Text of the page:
Now, again, he humbled himself, having become obedient unto death — death even of a cross.” As the man, Christ Jesus, emptied himself, or laid aside that drawing of strength of being equal to God and rather depending on his drawing of the strength of his human faith (like us), so also he humbled himself. It is here that Paul, before he said all of this, stated “have this thinking in you that is in Christ Jesus, who being in the nature of God…” Be like Jesus, the man, who humbled himself. Who, as a man is equal to God, but laid aside such honor, and as a man obeyed God, humbled himself, put those who he went to the cross for before himself. Be like that. Now, this Jesus, the son of man, did die. And this simply cannot possibly be said of God, who he is equal to. This can however absolutely be said of the human being, Jesus of Bethlehem. He died. His soul was separated from his body, and James 2.26 gives us a most explicit definition of death, “the body without the spirit is dead.” No brainer.
“Therefore God has highly exalted him and bestowed on him the name that is above every name, so that at the name of Jesus every knee should bow, in heaven and on earth and under the earth, and every tongue confess that Jesus Christ is Lord, to the glory of God the Father” (2.9-11). It was to the “glory of the Father” that the man, Jesus, was made by God, and that God took to himself human nature in union with Himself and fashioned the son of man. God did not “exalt himself” – God, the Son, Eternal, did not die, nor was he “highly exalted” after he made the man, Christ Jesus. The Son of God, Eternal, is eternally exalted, eternally God. The exaltation of is for “him” – the one that died and was raised from the dead, the son of man, body and soul – human nature. Every knee will bow to King Jesus, the Son of David, King of Jerusalem. Those on the earth (the living), those under the earth (the dead, the bodies of the dead that belong to those who have died – this is Paul talk for resurrection of the dead by the One who was raised from the dead, Jesus, the son of man, Son of God).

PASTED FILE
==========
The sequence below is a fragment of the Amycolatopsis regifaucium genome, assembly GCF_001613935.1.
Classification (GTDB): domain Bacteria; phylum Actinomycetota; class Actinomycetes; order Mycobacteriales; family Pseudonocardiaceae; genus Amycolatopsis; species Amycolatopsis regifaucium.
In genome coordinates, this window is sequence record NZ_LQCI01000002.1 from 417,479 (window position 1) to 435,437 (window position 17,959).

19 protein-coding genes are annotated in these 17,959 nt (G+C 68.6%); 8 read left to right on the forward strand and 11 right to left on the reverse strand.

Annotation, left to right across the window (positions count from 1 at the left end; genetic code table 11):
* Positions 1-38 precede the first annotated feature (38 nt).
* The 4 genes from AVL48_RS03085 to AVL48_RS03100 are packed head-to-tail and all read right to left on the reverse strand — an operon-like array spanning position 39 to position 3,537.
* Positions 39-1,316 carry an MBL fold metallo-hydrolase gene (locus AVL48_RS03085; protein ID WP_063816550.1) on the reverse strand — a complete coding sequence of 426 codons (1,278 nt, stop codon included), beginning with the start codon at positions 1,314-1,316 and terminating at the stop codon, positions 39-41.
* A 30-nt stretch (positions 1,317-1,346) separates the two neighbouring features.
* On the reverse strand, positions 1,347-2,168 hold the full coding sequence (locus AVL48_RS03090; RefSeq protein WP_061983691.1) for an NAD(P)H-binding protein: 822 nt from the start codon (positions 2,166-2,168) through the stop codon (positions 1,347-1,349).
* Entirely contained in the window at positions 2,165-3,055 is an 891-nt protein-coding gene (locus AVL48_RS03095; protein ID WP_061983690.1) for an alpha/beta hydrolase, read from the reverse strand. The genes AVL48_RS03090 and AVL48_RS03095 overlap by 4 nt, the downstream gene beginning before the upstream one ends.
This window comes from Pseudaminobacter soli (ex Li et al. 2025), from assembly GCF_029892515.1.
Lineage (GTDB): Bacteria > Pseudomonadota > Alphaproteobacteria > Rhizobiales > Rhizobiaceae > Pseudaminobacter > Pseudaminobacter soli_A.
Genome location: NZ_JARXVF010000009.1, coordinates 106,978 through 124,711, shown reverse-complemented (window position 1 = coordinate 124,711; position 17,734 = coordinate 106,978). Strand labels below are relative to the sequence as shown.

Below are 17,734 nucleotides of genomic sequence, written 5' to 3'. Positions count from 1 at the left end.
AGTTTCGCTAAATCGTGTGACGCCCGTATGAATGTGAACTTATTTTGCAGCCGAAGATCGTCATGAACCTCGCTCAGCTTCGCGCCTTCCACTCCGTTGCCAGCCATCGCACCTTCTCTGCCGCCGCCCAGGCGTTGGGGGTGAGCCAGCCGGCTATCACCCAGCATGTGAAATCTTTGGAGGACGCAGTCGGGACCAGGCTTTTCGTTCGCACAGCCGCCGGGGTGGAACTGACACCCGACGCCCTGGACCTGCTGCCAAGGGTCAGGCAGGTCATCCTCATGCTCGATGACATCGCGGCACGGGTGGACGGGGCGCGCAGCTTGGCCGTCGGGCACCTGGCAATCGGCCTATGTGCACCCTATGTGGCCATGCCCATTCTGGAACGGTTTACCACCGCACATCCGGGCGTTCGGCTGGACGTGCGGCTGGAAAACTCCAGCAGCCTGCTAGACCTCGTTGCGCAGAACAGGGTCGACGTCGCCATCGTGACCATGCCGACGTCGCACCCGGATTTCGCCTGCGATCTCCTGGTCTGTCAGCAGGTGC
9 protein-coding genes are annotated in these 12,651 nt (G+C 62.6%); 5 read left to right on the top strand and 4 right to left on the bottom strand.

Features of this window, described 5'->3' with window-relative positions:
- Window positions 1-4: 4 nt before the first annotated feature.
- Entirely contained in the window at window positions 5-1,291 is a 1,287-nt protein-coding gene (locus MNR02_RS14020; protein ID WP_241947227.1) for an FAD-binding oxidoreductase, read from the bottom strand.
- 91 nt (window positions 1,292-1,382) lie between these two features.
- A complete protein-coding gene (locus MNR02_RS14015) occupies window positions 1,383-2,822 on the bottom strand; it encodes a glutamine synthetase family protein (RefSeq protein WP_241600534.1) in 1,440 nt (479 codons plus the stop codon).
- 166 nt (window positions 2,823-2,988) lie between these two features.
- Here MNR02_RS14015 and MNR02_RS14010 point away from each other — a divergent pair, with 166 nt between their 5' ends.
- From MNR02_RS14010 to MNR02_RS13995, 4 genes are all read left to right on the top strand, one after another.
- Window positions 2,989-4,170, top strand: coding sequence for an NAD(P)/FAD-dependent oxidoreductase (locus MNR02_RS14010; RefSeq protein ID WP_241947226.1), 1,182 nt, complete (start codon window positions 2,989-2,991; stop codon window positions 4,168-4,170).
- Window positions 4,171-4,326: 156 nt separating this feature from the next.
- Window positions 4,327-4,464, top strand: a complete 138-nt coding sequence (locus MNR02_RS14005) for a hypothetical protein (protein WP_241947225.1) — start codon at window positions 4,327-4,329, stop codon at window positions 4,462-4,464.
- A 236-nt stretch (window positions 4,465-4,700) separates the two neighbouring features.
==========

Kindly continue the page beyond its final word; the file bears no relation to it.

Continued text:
In conclusion, in a day or two, I will post comments on the Chalcedon Creed, 451 AD. The words of that Creed are an exposition of these verses we have considered here (and several more). After such, it will become quite plain that the men who penned this Creed were devout believers of the Scriptures, had wrestled through them with great pain (literally), and struck upon a formulation that, in spite of our dissensions and differences and words against one another, have united us all together in this One Confession of the Faith.